Pneumocephalus may occur after inadvertent injection of air into the subarachnoid space while performing epidural anesthesia using a loss-of-resistance technique with air in the syringe. We report a case of pneumocephalus after an interlaminar epidural steroid injection using the loss-of-resistance to air technique. In this report, we examine the etiology, the expected course of symptoms, and resolution, as well as treatment, of pneumocephalus following a systematic literature review.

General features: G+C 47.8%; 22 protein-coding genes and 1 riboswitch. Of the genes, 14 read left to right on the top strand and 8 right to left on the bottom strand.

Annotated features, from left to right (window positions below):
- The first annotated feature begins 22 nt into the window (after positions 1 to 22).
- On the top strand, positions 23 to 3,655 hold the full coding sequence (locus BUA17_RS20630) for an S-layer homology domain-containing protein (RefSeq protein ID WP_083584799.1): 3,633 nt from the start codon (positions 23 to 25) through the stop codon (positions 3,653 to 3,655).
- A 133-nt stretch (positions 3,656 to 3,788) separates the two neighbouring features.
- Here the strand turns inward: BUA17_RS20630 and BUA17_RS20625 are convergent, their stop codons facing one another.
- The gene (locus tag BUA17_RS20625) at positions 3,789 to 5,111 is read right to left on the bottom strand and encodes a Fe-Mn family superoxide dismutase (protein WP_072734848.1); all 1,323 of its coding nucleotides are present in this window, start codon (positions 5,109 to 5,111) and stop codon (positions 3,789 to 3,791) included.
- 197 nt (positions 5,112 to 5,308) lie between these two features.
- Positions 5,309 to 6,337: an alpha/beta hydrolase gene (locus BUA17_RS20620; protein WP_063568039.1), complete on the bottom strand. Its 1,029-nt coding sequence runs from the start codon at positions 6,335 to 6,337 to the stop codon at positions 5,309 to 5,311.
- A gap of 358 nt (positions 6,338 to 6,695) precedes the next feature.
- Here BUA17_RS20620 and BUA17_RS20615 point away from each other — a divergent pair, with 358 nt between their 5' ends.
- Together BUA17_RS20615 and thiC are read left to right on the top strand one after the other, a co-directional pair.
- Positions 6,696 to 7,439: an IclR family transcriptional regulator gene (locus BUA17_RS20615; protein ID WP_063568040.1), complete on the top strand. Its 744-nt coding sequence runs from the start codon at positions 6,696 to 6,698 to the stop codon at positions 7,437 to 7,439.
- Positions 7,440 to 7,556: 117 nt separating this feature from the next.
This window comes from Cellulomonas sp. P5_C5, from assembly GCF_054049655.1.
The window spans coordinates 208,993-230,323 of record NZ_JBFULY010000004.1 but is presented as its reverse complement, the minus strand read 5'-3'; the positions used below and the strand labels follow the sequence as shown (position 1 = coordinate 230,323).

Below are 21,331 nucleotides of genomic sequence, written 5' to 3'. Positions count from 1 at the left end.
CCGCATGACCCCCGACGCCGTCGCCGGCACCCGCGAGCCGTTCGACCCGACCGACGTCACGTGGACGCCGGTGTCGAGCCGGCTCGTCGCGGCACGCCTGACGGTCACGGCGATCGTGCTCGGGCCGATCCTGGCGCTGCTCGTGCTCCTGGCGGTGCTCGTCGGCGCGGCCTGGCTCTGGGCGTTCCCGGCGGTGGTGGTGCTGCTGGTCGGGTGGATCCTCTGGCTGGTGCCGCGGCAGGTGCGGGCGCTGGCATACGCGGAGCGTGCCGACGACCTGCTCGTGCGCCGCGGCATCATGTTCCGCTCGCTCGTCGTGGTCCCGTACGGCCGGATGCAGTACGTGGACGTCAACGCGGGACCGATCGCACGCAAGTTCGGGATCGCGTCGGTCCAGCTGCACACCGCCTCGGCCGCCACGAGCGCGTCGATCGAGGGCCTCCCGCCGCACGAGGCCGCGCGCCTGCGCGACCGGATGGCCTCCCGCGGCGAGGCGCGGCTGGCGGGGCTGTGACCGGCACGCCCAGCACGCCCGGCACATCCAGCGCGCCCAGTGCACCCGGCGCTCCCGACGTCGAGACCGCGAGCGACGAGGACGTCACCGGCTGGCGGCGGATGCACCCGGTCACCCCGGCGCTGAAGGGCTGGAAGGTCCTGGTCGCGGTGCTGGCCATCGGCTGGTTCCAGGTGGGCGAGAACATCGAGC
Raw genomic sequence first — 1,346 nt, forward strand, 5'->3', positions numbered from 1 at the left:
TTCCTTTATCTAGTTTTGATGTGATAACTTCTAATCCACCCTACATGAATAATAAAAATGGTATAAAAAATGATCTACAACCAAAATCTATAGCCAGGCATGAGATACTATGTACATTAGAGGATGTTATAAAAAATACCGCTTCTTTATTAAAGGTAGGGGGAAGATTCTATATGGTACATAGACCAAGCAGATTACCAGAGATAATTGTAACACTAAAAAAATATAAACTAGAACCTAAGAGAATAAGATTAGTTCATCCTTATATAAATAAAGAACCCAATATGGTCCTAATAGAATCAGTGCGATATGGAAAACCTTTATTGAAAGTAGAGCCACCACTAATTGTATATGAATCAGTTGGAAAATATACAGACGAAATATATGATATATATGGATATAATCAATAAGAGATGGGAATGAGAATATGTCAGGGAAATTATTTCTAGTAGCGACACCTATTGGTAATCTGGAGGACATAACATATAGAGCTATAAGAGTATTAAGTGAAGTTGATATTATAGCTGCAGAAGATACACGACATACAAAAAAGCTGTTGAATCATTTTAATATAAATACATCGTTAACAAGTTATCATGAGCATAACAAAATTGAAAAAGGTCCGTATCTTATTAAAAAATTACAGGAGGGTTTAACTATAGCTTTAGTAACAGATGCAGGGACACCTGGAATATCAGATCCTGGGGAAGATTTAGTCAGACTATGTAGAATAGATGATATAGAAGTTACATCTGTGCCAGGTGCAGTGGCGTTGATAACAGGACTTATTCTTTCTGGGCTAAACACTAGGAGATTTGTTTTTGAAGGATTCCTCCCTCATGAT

From the *Department of Pain Medicine, Walter Reed National Military Medical Center, Bethesda; †Department of Anesthesiology and Critical Care Medicine, The Johns Hopkins University, Baltimore; ‡Department of Anesthesiology, Kaiser Permanente, Gaithersburg, Maryland; and §Department of Anesthesiology, University of Florida, Gainesville, Florida.
Accepted for publication January 17, 2014.
Funding: Division of Pain Medicine.
The authors declare no conflicts of interest.
Address correspondence to Robert W. Hurley, MD, PhD, Department of Anesthesiology, Division of Pain Medicine, University of Florida, 1600 SW Archer Rd., Rm M-500, Gainesville, FL 32607. Address e-mail to firstname.lastname@example.org.